Farmers Are Profoundly Disappointed
Daraa Suffers Unprofitable Tomato Season
It was a year of high efficiency and abundant quantities of Tomato crop that Daraa province has witnessed this year.
But still, the farmers were stricken with loss due to high production costs, which stripped them of the profit margin, supposed to cover the capital they invested and guarantee them some revenues.
The farmers were thus made vulnerable to financial losses during the summer harvest season.
Daraa’s farmers, cultivating tomato, could see the loss ahead of them, for the ongoing decline in the market price of the crop was a major indicator.
The soaring costs of production and ever-decreasing price of the crop on the al-Hal Market, according to the farmers, are the reason behind the losses and disproportionate profits.
Muhammad Abu al-Khair, a farmer from Tafas—town well-known for tomato cultivation in Daraa province—told Enab Baladi that tomatoes are sold on al-Hal markets at prices insufficient to cover production costs, including those of diesel, pesticides and fertilizers.
The diesel prices reached 400 Syrian pounds in the absence of government subsidies allocated for farmers this year, he added.
Abu al-Khair, 35 years old, said that tomatoes require an abundance of water, burdening the farmers further, already bothered by the high price of pesticides, organic fertilizers, chemical fertilizers and the spread of whitefly disease in tomato crops, necessitating a weekly usage of pesticides.
“All the above-mentioned reasons, in addition to the high wages demanded by the laborers boosted the production costs. But the striking thing is the low prices tomatoes are sold for on al-Hal market, which had a negative impact on all of us.”
On the other hand, Abu Hani, a vegetable truck driver between Daraa and al-Hal market in Damascus, told Enab Baladi that Daraa’s tomato harvest for this year was “plentiful.”
Abu Hani clarified that the reason for the tomato low prices on al-Hal market is the shrinking external export, leading to an excess of tomato crops, which, in turn, created a price gap, the two sides to which are the consumers and the farmers, who determine the price, that the merchants are exploiting.
“A kilo of tomatoes is sold for 60 pounds on the al-Hal market; however, my wife buys one kilo for 125 pounds from the grocery,” the driver said.
Industrial facilities fail to meet farmers’ expectations
Since tomatoes are used in manufacturing tomato paste, farmers expect high demand for tomato by the factories, which will compensate them for the losses, particularly with the proliferation of factories in Daraa.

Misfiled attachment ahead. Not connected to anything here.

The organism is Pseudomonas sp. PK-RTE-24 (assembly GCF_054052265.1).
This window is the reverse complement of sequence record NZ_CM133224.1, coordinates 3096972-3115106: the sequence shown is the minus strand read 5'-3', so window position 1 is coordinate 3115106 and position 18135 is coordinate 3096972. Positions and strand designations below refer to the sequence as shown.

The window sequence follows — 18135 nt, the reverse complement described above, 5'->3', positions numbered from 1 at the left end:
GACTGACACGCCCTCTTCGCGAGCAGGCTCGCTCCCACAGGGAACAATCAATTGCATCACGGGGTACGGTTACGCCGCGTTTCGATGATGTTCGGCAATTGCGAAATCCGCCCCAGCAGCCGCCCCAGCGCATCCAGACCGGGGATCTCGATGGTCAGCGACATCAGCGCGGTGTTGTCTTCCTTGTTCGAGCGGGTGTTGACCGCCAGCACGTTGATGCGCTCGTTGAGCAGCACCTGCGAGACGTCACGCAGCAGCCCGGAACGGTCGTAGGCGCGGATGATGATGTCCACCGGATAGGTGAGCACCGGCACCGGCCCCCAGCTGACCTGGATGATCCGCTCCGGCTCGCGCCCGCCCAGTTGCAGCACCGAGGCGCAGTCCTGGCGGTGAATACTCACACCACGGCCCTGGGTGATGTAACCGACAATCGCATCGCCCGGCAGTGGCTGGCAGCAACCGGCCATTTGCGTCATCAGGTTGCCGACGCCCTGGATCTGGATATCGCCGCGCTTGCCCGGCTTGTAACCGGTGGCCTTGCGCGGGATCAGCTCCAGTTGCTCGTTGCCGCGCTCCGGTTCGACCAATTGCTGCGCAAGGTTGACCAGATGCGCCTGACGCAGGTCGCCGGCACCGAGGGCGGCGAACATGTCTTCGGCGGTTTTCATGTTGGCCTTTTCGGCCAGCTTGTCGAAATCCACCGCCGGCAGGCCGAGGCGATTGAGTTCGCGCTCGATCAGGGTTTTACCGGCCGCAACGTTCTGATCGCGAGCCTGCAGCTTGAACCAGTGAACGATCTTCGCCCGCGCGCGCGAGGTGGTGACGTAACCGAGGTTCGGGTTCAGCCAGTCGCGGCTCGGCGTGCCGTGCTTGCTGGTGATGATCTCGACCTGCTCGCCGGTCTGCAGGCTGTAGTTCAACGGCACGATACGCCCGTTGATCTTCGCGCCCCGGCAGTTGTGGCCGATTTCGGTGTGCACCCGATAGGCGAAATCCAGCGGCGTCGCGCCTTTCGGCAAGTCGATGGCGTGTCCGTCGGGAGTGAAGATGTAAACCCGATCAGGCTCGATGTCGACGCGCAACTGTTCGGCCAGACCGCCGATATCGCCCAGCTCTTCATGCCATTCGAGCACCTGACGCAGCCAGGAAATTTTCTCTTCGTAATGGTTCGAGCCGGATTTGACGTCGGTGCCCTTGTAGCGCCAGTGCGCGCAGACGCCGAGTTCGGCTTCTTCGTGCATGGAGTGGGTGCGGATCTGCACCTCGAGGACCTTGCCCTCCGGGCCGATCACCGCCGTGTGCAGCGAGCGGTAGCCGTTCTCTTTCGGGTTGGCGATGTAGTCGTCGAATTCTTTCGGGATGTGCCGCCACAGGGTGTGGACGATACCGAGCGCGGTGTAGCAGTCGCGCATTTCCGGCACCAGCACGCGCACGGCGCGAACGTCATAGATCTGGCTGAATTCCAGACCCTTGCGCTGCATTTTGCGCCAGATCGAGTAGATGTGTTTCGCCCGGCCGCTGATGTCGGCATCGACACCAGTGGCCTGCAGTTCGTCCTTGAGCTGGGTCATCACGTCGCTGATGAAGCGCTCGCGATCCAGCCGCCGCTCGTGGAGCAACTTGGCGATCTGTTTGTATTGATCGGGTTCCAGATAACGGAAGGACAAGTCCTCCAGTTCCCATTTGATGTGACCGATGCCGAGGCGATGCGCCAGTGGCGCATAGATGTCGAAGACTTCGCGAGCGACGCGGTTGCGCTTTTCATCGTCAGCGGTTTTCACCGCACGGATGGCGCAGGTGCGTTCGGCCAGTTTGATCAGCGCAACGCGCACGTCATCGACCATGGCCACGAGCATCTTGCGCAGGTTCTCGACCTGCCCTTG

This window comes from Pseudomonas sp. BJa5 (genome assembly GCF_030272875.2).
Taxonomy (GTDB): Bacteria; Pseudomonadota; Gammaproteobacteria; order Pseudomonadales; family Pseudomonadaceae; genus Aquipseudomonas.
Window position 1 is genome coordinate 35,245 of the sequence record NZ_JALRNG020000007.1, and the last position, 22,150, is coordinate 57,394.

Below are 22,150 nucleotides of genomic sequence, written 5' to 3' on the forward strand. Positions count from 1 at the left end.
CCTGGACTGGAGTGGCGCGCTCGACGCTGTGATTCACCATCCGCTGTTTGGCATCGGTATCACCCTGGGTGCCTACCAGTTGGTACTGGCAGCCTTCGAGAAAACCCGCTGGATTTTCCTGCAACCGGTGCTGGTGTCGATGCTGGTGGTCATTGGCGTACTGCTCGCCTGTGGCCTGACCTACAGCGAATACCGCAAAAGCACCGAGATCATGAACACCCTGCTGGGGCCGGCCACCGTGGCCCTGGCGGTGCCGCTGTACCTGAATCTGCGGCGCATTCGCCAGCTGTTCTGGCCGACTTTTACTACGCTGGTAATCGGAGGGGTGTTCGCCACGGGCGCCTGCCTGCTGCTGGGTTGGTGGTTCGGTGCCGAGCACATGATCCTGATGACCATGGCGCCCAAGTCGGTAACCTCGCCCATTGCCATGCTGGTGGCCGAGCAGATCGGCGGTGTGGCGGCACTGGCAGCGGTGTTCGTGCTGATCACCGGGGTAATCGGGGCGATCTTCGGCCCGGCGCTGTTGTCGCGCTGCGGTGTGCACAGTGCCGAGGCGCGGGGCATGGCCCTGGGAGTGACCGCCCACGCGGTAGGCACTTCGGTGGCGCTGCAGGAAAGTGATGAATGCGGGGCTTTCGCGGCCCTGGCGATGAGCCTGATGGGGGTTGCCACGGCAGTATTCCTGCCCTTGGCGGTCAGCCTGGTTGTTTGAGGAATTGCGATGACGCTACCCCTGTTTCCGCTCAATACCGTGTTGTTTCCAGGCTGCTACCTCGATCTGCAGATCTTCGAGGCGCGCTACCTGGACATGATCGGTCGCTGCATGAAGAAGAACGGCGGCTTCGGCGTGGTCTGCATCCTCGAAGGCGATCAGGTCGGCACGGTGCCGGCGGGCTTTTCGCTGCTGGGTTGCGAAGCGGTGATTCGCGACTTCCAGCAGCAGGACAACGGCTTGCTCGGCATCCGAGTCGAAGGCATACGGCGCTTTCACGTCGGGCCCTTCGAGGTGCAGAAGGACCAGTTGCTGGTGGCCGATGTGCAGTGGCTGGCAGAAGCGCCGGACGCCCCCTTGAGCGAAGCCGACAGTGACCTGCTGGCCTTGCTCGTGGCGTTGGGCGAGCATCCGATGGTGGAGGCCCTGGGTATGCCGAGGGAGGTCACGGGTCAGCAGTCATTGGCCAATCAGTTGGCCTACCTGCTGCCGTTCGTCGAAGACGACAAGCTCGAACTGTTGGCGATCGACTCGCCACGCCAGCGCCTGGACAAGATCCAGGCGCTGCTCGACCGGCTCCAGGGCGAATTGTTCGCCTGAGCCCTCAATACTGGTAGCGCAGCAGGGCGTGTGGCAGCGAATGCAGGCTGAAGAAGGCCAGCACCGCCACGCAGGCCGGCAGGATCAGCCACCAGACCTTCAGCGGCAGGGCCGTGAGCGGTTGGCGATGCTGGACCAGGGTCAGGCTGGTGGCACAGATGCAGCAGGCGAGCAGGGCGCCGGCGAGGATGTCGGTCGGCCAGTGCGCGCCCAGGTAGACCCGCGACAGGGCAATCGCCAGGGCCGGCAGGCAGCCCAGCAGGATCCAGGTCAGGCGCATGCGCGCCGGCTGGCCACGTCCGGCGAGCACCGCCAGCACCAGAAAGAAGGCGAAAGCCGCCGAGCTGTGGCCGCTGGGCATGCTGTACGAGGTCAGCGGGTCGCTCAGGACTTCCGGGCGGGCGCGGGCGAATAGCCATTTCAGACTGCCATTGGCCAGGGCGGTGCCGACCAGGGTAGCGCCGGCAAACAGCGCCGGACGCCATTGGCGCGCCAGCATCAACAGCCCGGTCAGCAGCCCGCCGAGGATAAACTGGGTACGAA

The Head of Daraa’s Agriculture Directorate, engineer Abdul Fattah Rahal, in an interview with the Syrian News Channel on September 14, noted that there are 26 tomato paste plants in Daraa province.
He assured that all of them are operating at full production capacity.
Nonetheless, Muhammad Abu al-Khair indicated that despite the plants’ massive production this year, they are not enough to take in the abundant quantities of tomato.
He added that these plants target the local market. They do not have the freedom to export their products abroad, accordingly affecting their demand for tomato and discouraging them from setting up additional production lines.
The Director of Daraa Chamber of Agriculture, Eng. Jamal Masalmeh, talked to Syria TV about the feeble demand for tomatoes, especially at the zenith of the season, stressing the need to find solutions to accommodate all farmers’ crops.
Cultivated areas doubled
Tomato cultivated areas in Daraa province have doubled this year, compared to last year as the province witnessed remarkable progress in terms of cultivated areas, quality efficiency and productivity.
The area planted with tomatoes this season reached four thousand hectares, while 470 thousand tons are expected to be produced, the Engineer Saleh al-Miqdad, the Chief of the Planning Department in the Agriculture Directorate of the government of the Syrian regime, told the official Syrian Arab News Agency (SANA) on September 12.
Last year, 1450 hectares of land were planted with tomatoes and only 186,000 tons were produced.
Tomato is an important strategic crop in the province of Daraa, the crops of which meet the local markets’ need for tomato throughout Syria.
This year farmers were anticipating a considerable improvement in the prices of tomatoes after the reopening of the Nasib Border Crossing with Jordan, but the frail exportation movement has disappointed them.
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